Enjoying the scenery of the east coast and cultural performances, hundreds of people yesterday experienced a different way of traveling from Yilan’s Suao Township (蘇澳) to Hualien on a jet ferry, a service that Democratic Progressive Party (DPP) Legislator Hsiao Bi-khim (蕭美琴) would like to make regular option.
Excited passengers aboard the Natchan Rera rushed to the windows when the ferry departed from the Port of Suao to take pictures or simply look at the view.
“Ladies and gentlemen, please look to your right, we are passing by the mouth of Liwu River (立霧溪), which is 55km long, and cuts through the mountains, and carved the mountains into the Taroko Gorge,” a crewmember said.
Landmark locations were announced through the PA system to passengers during the journey.
“This is my first time riding on the Natchan Rera. The trip is very enjoyable, and the boat is quite stable,” said a resident of Taoyuan County’s Dasi Township (大溪) surnamed Chen (陳), who was traveling with his wife and friends.
“Taiwan is surrounded by the ocean. I think it is a very good idea to have a ‘blue highway,’ and I hope ferry lines around the island could be established with vessels capable of carrying cars, so I can travel from Keelung to Hualien, Hualien to Greater Kaohsiung, and Greater Kaohsiung back to Keelung on boats, and drive my car around when the boat docks at different cities,” Chen said.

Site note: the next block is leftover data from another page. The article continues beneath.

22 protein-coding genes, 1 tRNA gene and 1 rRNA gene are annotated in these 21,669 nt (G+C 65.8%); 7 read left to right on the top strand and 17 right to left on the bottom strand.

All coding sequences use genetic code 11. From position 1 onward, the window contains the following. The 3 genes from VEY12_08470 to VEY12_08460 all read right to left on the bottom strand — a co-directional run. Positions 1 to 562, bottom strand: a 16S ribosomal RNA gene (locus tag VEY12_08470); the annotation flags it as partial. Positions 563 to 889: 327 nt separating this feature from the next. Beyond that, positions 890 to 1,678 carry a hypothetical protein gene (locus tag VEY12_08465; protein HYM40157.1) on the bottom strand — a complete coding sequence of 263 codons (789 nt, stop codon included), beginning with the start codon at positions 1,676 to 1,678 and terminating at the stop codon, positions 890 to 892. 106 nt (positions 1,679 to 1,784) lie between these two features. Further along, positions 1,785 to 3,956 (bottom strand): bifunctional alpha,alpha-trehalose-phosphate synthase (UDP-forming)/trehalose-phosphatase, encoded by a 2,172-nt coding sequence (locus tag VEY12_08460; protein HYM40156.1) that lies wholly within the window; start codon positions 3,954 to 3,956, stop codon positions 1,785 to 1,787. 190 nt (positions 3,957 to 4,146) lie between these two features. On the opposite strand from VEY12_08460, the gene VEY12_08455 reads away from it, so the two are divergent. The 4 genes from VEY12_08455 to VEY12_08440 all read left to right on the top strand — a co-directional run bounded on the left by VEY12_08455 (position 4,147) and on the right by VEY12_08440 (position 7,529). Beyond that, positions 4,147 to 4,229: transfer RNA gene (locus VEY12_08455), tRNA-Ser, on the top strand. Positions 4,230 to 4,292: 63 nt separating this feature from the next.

“It is also a very good alternative way to travel from Taipei to Hualien, especially because the Suhua Highway (蘇花公路) can be easily damaged when storms hit and closed for days,” he said, adding that he would recommend the ferry to friends.
The Natchan Rera can carry vehicles.
“The boat is capable of carrying 798 people, including the crew, 18 large buses and 193 small cars,” said Winnie Lin (林渭清), the Natchan Rera’s chief mate. “We are not carrying cars at the moment because the car ramps at Suao and Hualien harbors are not finished, but they should be completed soon.”
Although the trip received mostly positive feedback from passengers, Hsiao urged the government to help to make a ferry service more accessible and affordable.
“At the moment, you can only book a ticket through travel agencies, but to make it more accessible to the public, tickets should also be sold at the harbors, so that anyone who wants to take a boat ride could buy a ticket and get on board,” she said. “The government should also subsidize the tickets so that people — especially Hualien residents — could use the service on a regular basis.”
An economy-class ticket from Suao to Hualien is NT$700 (US$23.5), while a business-class ticket is NT$1,000 and first class costs NT$1,500.
“It could cost tens of billions of NT dollars to build a highway, not including the costs for maintenance, but it costs much less — about NT$200 million to NT$300 million a year — to subsidize ferry tickets,” Hsiao said.
She said she would push legislation to turn the “blue highway” into a regular means of transportation.